An increasingly divided world

An increasingly divided world

Workers everywhere fear lost jobs and wages. Citizens fear new faces crossing borders, and terrorists and criminals who kill for reasons no one can understand. They fear that government cannot or will not protect them.

Then the call for help is answered. Populists like Donald Trump and right-wing politicians challenging establishment politics in Europe have a gift for drawing boundaries. They offer a vision of separation, of “us vs. them,” of the citizen fighting for his rights and protections against those who would steal them. Depending on the country, “them” may mean rich or poor people, foreigners or minority groups, politicians, bankers, or journalists. The populists are speaking to people who fear they are losing their sense of security and standard of living, and that their nations are losing their identities.

There’s a larger crisis coming. The storms creating turmoil in the US and Europe – including technological change in the workplace and a deepening sense of grievance at income inequality – are now crossing into the developing world, where governments and institutions aren’t ready. Developing countries are especially vulnerable, because their institutions and social safety nets aren’t as strong as in wealthier countries. They face an even wider gap between rich and poor. They are less well-prepared for technological change.

Successful emerging-market countries follow a similar pattern of development. They begin as poor countries with large numbers of people living in the countryside. The young begin moving toward cities, where they hope to earn higher wages. They arrive ready to work, and this sudden surge of inexpensive labor attracts manufacturers who own factories in countries where workers are more highly paid. Word of new jobs reaches rural areas, creating an even bigger wave of young people headed for the cities. This story has played out hundreds of millions of times in China, India, and across Southeast Asia, sub-Saharan Africa, and Latin America.

The next stage of development begins as these once-poor workers demand higher wages and better working conditions. Consumer classes appear in countries that have never had them. Higher pay makes the country less attractive for foreign companies, but those with capable, reform-minded governments can adapt. New technologies—purchased, invented, or stolen—allow them more productivity from each worker and more sophisticated, higher-value-added goods and services that push wages still higher. A middle class is born.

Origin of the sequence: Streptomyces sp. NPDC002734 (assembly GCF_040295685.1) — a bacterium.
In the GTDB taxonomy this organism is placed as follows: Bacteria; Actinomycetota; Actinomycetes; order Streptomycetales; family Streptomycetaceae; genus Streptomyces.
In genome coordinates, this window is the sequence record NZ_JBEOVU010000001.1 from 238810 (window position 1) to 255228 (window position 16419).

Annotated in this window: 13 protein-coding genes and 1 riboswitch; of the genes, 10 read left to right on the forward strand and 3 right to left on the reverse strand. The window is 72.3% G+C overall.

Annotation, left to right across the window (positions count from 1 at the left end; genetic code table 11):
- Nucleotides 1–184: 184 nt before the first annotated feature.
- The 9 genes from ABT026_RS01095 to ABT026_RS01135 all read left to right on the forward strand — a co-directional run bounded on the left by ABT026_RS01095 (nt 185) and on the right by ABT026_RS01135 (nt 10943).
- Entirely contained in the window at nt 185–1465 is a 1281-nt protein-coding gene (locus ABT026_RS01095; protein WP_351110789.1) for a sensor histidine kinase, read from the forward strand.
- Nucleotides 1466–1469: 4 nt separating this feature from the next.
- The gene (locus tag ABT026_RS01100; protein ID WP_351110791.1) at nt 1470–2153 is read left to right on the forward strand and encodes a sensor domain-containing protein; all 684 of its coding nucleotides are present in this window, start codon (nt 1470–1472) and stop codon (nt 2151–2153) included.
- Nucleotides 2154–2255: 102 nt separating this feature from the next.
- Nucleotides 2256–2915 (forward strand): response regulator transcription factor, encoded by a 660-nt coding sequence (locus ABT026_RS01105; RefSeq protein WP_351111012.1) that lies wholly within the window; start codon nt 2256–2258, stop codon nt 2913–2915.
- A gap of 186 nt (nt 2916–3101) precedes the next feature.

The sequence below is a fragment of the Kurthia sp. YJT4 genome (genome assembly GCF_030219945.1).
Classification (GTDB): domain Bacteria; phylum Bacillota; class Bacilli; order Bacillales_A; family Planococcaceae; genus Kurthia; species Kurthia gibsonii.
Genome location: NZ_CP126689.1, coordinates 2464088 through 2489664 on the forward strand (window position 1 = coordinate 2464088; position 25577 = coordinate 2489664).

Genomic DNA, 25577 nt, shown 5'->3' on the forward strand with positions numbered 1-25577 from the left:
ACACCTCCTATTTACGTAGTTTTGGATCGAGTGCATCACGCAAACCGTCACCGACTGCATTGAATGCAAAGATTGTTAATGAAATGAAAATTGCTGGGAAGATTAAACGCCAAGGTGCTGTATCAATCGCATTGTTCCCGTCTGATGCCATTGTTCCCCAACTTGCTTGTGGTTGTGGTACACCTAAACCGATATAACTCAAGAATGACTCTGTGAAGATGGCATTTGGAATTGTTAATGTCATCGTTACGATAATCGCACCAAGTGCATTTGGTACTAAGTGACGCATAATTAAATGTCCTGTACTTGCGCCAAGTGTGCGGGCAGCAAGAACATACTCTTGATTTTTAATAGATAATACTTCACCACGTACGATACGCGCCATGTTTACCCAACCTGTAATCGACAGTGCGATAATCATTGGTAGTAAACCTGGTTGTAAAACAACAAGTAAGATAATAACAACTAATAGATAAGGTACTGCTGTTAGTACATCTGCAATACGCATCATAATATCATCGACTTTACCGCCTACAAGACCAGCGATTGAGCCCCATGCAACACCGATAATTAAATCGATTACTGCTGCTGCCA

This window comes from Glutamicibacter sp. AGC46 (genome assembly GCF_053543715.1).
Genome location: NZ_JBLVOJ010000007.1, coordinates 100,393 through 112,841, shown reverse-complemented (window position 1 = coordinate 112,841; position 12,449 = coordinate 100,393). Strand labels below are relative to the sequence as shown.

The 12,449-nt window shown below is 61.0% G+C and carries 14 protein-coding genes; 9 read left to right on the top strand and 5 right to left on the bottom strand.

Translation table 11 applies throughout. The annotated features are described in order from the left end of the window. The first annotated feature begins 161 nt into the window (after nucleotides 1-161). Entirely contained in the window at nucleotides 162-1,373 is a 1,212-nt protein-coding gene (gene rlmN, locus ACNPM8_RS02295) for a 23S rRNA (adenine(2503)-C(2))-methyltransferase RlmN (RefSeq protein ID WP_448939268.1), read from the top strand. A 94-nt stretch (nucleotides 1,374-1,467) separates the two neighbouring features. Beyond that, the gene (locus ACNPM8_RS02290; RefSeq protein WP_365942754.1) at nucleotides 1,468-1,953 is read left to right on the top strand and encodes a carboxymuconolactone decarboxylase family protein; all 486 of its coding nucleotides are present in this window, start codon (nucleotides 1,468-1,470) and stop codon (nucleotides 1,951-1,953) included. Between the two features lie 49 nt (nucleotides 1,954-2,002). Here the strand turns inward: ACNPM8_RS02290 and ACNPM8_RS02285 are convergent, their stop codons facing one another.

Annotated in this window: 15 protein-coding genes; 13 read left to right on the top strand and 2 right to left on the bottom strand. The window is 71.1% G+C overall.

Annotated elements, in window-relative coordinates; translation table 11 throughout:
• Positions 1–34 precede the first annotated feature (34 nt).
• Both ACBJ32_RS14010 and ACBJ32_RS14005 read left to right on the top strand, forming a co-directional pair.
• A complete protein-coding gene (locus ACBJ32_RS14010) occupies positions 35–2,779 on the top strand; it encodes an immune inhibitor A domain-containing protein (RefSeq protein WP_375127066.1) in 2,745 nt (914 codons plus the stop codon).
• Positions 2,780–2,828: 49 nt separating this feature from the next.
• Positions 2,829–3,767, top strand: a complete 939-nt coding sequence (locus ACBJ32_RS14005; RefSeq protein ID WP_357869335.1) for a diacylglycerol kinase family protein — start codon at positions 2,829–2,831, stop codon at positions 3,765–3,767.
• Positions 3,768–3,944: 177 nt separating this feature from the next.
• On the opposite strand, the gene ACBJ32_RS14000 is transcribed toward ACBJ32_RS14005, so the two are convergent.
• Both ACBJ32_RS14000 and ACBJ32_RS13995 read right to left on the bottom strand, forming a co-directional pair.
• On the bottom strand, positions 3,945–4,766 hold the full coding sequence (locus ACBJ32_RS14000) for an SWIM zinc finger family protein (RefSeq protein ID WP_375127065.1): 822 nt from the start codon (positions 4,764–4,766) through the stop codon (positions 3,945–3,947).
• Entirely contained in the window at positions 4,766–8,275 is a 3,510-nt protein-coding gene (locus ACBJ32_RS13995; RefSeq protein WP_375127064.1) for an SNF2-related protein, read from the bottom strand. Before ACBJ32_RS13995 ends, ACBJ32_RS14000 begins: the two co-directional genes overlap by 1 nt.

But the virtuous circle that depends on good demographics, labor mobility, economic growth, and political reform is beginning to break down. Technological change in the workplace, even on a limited scale, will sharply reduce the low-wage advantage that helps poor countries and poor people climb the ladder.

The increasing automation of the workplace, advances in machine learning, and the broad introduction into the economy of new forms of artificial intelligence will ensure that jobs of the future require ever higher levels of education and training. Those who can pay will get the education, and those with the knowledge and skill set will have opportunities for good-paying jobs. Those who lack these things face a dark future.

As difficult as this transition may be in the US and Europe, it will be much tougher on emerging countries. If automation reduces wages in developing countries, it may become impossible for workers to gain the education needed to succeed in a world where advanced AI generates a bigger share of economic growth. Lower growth means less government revenue—and, therefore, less money to spend for education and services, for infrastructure, and for all the other things that middle classes expect from government. The virtuous circle becomes a vicious circle.

It’s too soon to know whether the tech revolution will kill more jobs than it creates. But as in the rich countries, we know the new jobs will be very different from the old ones, that education and training for these new forms of work will make new demands on workers, and that some people won’t make the leap from the old world to the new.

Where do all those energetic, ambitious young people go? The youth bulge we see in many developing countries can move from economic advantage to political threat as their path out of poverty is blocked. If they never join the active workforce, they will never have access to the education and training needed to earn twenty-first-century jobs, and they know their children will fare no better. Those able to keep their jobs may discover they must work for less pay and fewer (if any) benefits. It’s an open question where those who lose from this next wave of change will declare their political allegiance – or whether they will declare war on the entire system.

The result may be a full reversal of the world’s most important story of the last fifty years: the wealth convergence between rich and poor countries. It is the wealthy countries that have access to the game-defining technologies, the education systems that prepare citizens to adapt to new economic and social realities, the resources to spend on retraining workers, and the strong social safety nets to cushion the blows inflicted by change. That may become the biggest story of our time.

* Ian Bremmer is the president of Eurasia Group and author of the forthcoming book “Us vs. Them: The Failure of Globalism.”

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